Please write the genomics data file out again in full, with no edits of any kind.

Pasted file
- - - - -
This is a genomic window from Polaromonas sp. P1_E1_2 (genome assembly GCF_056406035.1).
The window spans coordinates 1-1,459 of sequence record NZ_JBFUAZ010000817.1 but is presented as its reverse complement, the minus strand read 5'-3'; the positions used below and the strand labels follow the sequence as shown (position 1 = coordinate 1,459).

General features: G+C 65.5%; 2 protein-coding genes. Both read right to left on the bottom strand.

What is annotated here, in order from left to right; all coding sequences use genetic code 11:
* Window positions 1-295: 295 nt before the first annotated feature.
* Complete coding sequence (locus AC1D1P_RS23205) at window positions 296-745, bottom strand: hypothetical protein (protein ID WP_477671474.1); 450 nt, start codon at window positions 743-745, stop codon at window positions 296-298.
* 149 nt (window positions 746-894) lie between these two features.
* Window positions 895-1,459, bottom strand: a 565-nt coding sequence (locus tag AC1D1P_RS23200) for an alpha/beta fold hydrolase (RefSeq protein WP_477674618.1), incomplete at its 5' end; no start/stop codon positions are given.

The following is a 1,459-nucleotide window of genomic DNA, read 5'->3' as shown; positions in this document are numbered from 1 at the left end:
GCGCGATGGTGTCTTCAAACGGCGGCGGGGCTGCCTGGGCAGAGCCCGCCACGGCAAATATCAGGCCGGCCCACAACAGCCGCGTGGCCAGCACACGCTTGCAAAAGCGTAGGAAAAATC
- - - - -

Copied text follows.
This is a genomic window from Polaromonas sp. P1_E1_2 (genome assembly GCF_056406035.1).
The window spans coordinates 1-1,459 of sequence record NZ_JBFUAZ010000817.1 but is presented as its reverse complement, the minus strand read 5'-3'; the positions used below and the strand labels follow the sequence as shown (position 1 = coordinate 1,459).

General features: G+C 65.5%; 2 protein-coding genes. Both read right to left on the bottom strand.

What is annotated here, in order from left to right; all coding sequences use genetic code 11:
* Window positions 1-295: 295 nt before the first annotated feature.
* Complete coding sequence (locus AC1D1P_RS23205) at window positions 296-745, bottom strand: hypothetical protein (protein ID WP_477671474.1); 450 nt, start codon at window positions 743-745, stop codon at window positions 296-298.
* 149 nt (window positions 746-894) lie between these two features.
* Window positions 895-1,459, bottom strand: a 565-nt coding sequence (locus tag AC1D1P_RS23200) for an alpha/beta fold hydrolase (RefSeq protein WP_477674618.1), incomplete at its 5' end; no start/stop codon positions are given.

The following is a 1,459-nucleotide window of genomic DNA, read 5'->3' as shown; positions in this document are numbered from 1 at the left end:
GCGCGATGGTGTCTTCAAACGGCGGCGGGGCTGCCTGGGCAGAGCCCGCCACGGCAAATATCAGGCCGGCCCACAACAGCCGCGTGGCCAGCACACGCTTGCAAAAGCGTAGGAAAAATC